Many times facility owners or people who worked for them would come get Ginger, without any prior notice, or even ASKING her if she would mind helping…. and take her to do work that they needed done. She did all the grocery shopping for the home, and other homes- carrying it all in and putting it all away with no help from them. There were times when they would sit in the car while Ginger did the grocery shopping for a month at a time. Once, while out with an employee of the facility, a patient got away and started walking down a busy street. Ginger was sent to follow her on foot until she could be picked up.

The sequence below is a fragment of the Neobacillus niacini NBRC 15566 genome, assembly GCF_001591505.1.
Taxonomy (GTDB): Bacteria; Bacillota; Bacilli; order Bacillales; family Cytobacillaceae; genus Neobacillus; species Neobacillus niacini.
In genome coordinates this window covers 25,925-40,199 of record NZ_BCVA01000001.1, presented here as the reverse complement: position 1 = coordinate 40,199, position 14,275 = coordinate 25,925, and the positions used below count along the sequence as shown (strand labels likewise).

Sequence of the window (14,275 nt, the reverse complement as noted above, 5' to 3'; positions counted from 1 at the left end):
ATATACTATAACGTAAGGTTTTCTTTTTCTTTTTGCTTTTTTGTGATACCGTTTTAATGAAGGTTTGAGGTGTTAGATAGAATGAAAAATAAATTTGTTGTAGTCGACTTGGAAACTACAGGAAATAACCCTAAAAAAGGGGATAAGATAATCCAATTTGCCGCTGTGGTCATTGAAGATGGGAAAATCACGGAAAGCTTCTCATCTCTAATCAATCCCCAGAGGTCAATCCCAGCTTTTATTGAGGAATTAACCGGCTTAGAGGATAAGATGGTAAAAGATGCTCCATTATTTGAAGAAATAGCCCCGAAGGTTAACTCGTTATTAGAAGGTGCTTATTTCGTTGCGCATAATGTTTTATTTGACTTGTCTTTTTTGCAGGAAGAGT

Ginger was taken to shop for groceries for all the facilities, often while owners waited in the car for her. Ginger cooked all the meals for the patients at her home, dispensed medication to patients, and in general was a “house mother” to them. She was even taken to clean the homes of the owners -that were in deplorable, sickening conditions, food covered plates- with ants and roaches crawling everywhere! She cooked meals for other group homes, cleaned after patients were moved from place to place, packed their clothes and belongings, even was left alone with patients who were known to try to run away. She was told to watch them until someone else who actually WORKED there got back. The patient tried several times to leave. They even had Ginger do computer work for them, putting medications into data banks of patients. Once, while on a shopping excursion with others, one patient walked away and headed down a busy street. Ginger was asked to follow her until the person in charge could either get the police there or get the patient back in the car. (Does this sound like someone who needs a guardian over her??)